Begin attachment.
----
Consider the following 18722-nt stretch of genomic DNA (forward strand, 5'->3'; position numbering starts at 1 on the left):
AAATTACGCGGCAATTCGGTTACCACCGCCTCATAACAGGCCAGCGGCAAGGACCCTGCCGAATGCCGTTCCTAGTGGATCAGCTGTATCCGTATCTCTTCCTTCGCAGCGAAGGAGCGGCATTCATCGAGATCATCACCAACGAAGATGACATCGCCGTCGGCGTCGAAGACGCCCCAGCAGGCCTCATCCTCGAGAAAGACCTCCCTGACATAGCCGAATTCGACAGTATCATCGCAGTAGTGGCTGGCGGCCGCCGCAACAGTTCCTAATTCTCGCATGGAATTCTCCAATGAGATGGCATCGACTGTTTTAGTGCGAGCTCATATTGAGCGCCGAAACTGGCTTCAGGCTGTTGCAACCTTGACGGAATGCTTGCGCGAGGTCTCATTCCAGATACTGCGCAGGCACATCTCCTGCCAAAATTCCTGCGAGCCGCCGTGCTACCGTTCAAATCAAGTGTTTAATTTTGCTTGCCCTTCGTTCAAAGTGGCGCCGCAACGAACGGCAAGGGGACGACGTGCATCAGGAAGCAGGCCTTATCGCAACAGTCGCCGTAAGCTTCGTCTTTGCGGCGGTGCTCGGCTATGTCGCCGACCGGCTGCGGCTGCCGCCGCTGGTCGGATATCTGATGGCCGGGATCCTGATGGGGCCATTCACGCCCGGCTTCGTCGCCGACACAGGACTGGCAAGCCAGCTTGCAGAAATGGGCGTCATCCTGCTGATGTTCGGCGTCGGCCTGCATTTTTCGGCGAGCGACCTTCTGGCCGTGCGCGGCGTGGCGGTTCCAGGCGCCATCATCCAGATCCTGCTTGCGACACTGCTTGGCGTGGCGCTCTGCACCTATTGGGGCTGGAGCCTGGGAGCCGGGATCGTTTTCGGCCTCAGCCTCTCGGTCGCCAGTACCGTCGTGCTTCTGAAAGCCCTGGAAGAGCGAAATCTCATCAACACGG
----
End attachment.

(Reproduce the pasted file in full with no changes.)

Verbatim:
Consider the following 18722-nt stretch of genomic DNA (forward strand, 5'->3'; position numbering starts at 1 on the left):
AAATTACGCGGCAATTCGGTTACCACCGCCTCATAACAGGCCAGCGGCAAGGACCCTGCCGAATGCCGTTCCTAGTGGATCAGCTGTATCCGTATCTCTTCCTTCGCAGCGAAGGAGCGGCATTCATCGAGATCATCACCAACGAAGATGACATCGCCGTCGGCGTCGAAGACGCCCCAGCAGGCCTCATCCTCGAGAAAGACCTCCCTGACATAGCCGAATTCGACAGTATCATCGCAGTAGTGGCTGGCGGCCGCCGCAACAGTTCCTAATTCTCGCATGGAATTCTCCAATGAGATGGCATCGACTGTTTTAGTGCGAGCTCATATTGAGCGCCGAAACTGGCTTCAGGCTGTTGCAACCTTGACGGAATGCTTGCGCGAGGTCTCATTCCAGATACTGCGCAGGCACATCTCCTGCCAAAATTCCTGCGAGCCGCCGTGCTACCGTTCAAATCAAGTGTTTAATTTTGCTTGCCCTTCGTTCAAAGTGGCGCCGCAACGAACGGCAAGGGGACGACGTGCATCAGGAAGCAGGCCTTATCGCAACAGTCGCCGTAAGCTTCGTCTTTGCGGCGGTGCTCGGCTATGTCGCCGACCGGCTGCGGCTGCCGCCGCTGGTCGGATATCTGATGGCCGGGATCCTGATGGGGCCATTCACGCCCGGCTTCGTCGCCGACACAGGACTGGCAAGCCAGCTTGCAGAAATGGGCGTCATCCTGCTGATGTTCGGCGTCGGCCTGCATTTTTCGGCGAGCGACCTTCTGGCCGTGCGCGGCGTGGCGGTTCCAGGCGCCATCATCCAGATCCTGCTTGCGACACTGCTTGGCGTGGCGCTCTGCACCTATTGGGGCTGGAGCCTGGGAGCCGGGATCGTTTTCGGCCTCAGCCTCTCGGTCGCCAGTACCGTCGTGCTTCTGAAAGCCCTGGAAGAGCGAAATCTCATCAACACGG